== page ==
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Strategic Metals and Solar Energy Equal Opportunity

Around the world we are seeing an accelerating use of solar power.  Governments like China, India, Japan, Germany, France, Saudi Arabia and the USA are heavily subsidizing the production of solar panels.  Yet China still controls over 95% of the strategic metals like indium, gallium, tellurium, molybdenum and cadmium.

Companies like Solar Frontier, a Tokyo based company which is partly owned by Showa Shell Sekiyu.  Solar Frontier specializes in CIGS (Copper Indium Gallium di-selenide) thin-film solar panels. Molybdenum is the layer between the glass substrate and the CIGS layer.  Recently Solar Frontier signed a huge deal in California to supply up to 150 megawatts of solar panels.  This solar power plant will be up and running by the end of 2012 with completion in 2013.  This power plant will supply electricity to 35,000 homes.  According to Lux Research out of Boston the CIGS PV installations could more than double by 2015 to $2.315 Billion.

The other technology impacting the strategic metals is CdTe (Cadmium Telluride) thin-film panels.  First Solar (FSLR) of Tempe, Az. is the main producer of this kind of solar panel utilizing cadmium and tellurium.  According to First Solar they are currently producing 300 megawatts of energy in the USA.  First Solar also has two 550 megawatt projects due to be completed in 2015 and a few more which you can find on their website.

A factor that will impact the solar market greatly is the 31% tariff that the USA plans to put on all imported Chinese solar panels.  China produces silicon based solar panels.  In the short term this may slow the solar industry, but in the long term installers will opt for the CIGS and CdTe thin film solar panels built in the USA.

The rare strategic metals have increased in value over 80% from 2009-2011.  These metals are the ones vital to our electronic age.  They are used in everything from your mobile phone to your laptop and of course solar panels.  Metals like indium, gallium, tellurium and tantalum have a rather limited supply.  China continues to restrict the export of these metals which further exacerbates the supply and price issues.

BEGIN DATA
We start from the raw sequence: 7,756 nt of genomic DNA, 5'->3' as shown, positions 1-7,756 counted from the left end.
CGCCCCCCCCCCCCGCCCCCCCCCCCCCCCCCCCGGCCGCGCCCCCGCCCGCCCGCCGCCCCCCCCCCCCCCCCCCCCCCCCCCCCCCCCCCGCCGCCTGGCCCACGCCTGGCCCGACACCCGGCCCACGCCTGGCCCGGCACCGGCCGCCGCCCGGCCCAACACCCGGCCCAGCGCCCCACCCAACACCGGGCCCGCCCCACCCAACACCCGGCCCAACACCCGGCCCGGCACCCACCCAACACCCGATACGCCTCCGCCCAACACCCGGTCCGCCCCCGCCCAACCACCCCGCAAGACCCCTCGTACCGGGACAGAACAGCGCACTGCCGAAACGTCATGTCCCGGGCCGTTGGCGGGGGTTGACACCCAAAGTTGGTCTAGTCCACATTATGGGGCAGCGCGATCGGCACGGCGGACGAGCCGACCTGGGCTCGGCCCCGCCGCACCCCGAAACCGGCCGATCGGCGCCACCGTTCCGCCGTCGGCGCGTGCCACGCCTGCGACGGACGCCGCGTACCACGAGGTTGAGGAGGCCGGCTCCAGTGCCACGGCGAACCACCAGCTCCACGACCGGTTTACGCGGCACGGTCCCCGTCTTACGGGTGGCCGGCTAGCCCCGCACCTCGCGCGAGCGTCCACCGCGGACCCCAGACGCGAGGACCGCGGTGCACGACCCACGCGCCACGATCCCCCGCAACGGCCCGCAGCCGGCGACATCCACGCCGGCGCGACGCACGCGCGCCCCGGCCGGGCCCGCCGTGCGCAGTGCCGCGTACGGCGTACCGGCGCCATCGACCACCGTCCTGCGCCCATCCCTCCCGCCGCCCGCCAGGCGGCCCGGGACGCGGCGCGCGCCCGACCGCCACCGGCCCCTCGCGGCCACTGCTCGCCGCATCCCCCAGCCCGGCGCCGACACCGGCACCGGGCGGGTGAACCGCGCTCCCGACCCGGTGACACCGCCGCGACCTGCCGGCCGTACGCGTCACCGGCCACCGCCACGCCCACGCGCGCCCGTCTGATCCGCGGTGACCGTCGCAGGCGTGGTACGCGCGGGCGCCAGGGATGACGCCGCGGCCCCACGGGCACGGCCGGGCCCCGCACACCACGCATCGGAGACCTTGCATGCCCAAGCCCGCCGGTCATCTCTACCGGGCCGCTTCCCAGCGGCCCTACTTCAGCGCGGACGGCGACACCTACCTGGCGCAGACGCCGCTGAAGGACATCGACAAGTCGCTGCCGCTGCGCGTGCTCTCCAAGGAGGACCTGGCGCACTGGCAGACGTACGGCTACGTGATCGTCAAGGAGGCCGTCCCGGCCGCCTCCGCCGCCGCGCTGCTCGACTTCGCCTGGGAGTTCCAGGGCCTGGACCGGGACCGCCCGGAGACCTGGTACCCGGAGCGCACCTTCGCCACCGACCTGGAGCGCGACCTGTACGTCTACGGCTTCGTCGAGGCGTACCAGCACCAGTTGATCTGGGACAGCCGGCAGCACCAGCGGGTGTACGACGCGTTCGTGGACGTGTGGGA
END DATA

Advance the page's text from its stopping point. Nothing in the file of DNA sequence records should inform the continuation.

Annually tellurium is mined at a rate of 150-500t. The firms that produce cadmium telluride panels will need 80-100t of tellurium per gigawatt of solar panels. You may think that we could just mine more tellurium, according to NREL (National Renewable Energy Laboratory) the maximum amount that could be mined would be 1,600t per year. Tellurium like most rare strategic metals is mined as a byproduct of minor metals like copper and zinc.  Mining companies have no financial incentive to focus their efforts on producing these metals. The market for rare strategic metals is just too small.

Unlike the metals copper, zinc and nickel which are traded on the LME. The rare strategic metals are not traded in London on the exchange. This offers investors the rare ability to put their money into a market free of hedge fund and large institutional investor speculation. If you would like to buy these metals and store in Switzerland and soon Panama please contact the team at Swiss Metal Assets.

By: Randy Hilarski - The Rare Metals Guy

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